Our study was designed to evaluate the visual outcomes, complications and retention rates of threadless type I Boston KPro. The snap-on threadless back plate facilitates easier intraoperative assembly and prevents any shredding of endothelium and Descemet's by the posterior plate screwing. To the best of our knowledge, such data has not been reported before in the Middle East.
| Materials and Methods|| |
We undertook a retrospective analysis of 4 eyes of 4 patients (1 female and 3 males; age range: 48 to 72 years) who underwent Boston type I threadless keratoprosthesis implantation at a tertiary care eye hospital in Saudi Arabia by a single surgeon with similar surgical technique. All surgeries, performed between January and December 2009, were considered.
Preoperative assessment included detailed ocular history, including the number of previous surgeries or corneal grafts and examination. Patient's records were examined to ascertain the status of crystalline lens, glaucoma, macular and optic nerve, and best corrected visual acuity (BCVA) when the cornea/ last graft were clear. When possible, visual acuity was recorded using the Snellen's chart; other techniques included counting fingers, hand motions (HM), and central fixation and projection determined with a point light source. Intraocular pressure (IOP) was measured using Goldmann applanation tonometry or an easy-to-use, portable, handheld instrument (Tono-Pen; Medtronic, Minneapolis, USA), or by digital palpation depending on the status of the corneal disease.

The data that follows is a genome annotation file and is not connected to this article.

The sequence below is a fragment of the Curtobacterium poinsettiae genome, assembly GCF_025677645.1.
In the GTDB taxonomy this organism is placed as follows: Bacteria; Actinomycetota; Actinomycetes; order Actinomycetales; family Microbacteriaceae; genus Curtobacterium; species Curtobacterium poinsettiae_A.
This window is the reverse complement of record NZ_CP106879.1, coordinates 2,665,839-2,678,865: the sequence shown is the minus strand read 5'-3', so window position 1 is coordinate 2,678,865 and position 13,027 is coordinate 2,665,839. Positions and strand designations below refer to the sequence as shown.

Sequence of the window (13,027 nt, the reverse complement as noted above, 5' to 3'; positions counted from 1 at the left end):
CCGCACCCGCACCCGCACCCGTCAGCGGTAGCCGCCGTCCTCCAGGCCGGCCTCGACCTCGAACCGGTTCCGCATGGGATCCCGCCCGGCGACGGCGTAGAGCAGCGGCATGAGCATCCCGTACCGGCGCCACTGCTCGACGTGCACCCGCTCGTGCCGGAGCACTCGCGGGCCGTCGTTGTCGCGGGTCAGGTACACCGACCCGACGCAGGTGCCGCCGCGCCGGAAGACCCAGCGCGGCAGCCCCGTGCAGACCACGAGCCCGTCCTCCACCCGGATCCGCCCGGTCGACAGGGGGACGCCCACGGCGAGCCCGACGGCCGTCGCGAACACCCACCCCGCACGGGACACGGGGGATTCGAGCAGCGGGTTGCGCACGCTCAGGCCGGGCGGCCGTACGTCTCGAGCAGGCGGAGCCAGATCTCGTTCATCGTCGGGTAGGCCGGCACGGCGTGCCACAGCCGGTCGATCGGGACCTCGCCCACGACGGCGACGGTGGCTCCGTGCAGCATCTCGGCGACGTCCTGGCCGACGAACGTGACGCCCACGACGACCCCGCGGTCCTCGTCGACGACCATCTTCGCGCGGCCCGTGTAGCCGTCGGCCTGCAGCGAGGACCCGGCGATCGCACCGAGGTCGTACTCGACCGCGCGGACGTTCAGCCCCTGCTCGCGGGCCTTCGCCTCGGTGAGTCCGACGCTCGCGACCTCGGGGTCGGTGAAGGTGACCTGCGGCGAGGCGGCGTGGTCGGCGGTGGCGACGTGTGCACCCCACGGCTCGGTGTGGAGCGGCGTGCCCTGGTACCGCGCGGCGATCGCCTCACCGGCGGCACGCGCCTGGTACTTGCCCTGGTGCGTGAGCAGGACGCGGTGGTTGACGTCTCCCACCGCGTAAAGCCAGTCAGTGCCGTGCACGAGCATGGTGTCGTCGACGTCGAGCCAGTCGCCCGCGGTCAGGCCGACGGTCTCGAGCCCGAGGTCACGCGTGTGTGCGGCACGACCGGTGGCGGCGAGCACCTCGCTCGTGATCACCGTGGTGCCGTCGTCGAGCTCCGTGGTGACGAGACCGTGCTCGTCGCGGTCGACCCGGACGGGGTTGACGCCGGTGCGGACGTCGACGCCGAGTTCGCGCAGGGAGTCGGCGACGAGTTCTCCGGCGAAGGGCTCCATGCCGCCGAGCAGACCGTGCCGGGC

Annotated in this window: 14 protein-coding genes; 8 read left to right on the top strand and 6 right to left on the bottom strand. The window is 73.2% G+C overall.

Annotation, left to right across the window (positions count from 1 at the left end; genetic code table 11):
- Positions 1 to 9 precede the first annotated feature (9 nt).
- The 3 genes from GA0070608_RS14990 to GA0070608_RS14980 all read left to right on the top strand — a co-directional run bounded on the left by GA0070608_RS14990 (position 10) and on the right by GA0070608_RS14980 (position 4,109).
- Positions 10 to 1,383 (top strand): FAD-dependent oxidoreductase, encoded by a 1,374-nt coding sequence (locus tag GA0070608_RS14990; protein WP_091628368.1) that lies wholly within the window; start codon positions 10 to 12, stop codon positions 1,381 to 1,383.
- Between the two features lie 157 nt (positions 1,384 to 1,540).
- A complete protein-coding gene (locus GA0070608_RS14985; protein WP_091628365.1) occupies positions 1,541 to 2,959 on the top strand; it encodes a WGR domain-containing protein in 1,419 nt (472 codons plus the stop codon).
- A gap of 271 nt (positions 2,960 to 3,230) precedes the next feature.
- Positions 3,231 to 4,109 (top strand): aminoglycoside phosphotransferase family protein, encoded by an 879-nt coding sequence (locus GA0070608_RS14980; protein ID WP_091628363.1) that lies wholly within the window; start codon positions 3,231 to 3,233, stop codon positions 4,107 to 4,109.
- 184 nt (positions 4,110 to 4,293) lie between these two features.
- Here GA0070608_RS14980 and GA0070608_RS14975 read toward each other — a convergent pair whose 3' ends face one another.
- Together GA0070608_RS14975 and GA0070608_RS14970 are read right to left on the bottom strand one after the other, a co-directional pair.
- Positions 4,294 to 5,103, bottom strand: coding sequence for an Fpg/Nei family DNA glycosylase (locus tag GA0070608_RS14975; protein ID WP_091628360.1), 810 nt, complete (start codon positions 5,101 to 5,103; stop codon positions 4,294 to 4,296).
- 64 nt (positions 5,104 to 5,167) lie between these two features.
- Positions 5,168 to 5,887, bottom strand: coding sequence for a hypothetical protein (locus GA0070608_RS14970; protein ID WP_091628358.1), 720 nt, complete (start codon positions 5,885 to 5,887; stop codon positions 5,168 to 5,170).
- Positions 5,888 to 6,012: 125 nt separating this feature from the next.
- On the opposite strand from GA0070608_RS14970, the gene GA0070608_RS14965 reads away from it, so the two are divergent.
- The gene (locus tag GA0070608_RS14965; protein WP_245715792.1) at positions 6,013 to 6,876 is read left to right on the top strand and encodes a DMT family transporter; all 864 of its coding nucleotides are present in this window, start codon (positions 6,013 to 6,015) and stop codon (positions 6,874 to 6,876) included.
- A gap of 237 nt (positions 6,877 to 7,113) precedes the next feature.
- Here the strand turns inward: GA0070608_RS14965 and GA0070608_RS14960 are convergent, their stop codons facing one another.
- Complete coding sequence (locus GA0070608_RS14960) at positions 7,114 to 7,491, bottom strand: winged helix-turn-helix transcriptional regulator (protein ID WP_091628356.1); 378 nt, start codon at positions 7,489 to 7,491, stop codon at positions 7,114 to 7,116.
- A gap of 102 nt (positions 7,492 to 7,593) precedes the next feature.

A detailed ocular examination was performed, and when the posterior pole could not be visualized, B-scan ultrasonography was done. All care was taken to ensure that patients chosen for surgery have a fairly optimal visual potential from retinal and optic nerve perspective. Axial length measurements were obtained to decide on the diopteric power of the KPro. The patients and relatives were shown photographs illustrating postoperative cosmetic outcomes and a detailed informed consent was obtained using special KPro consent forms. Outcomes were measured as retention of the device, visual acuity at 1 week, best and last assessed visual acuity and intra-operative and post operative complications.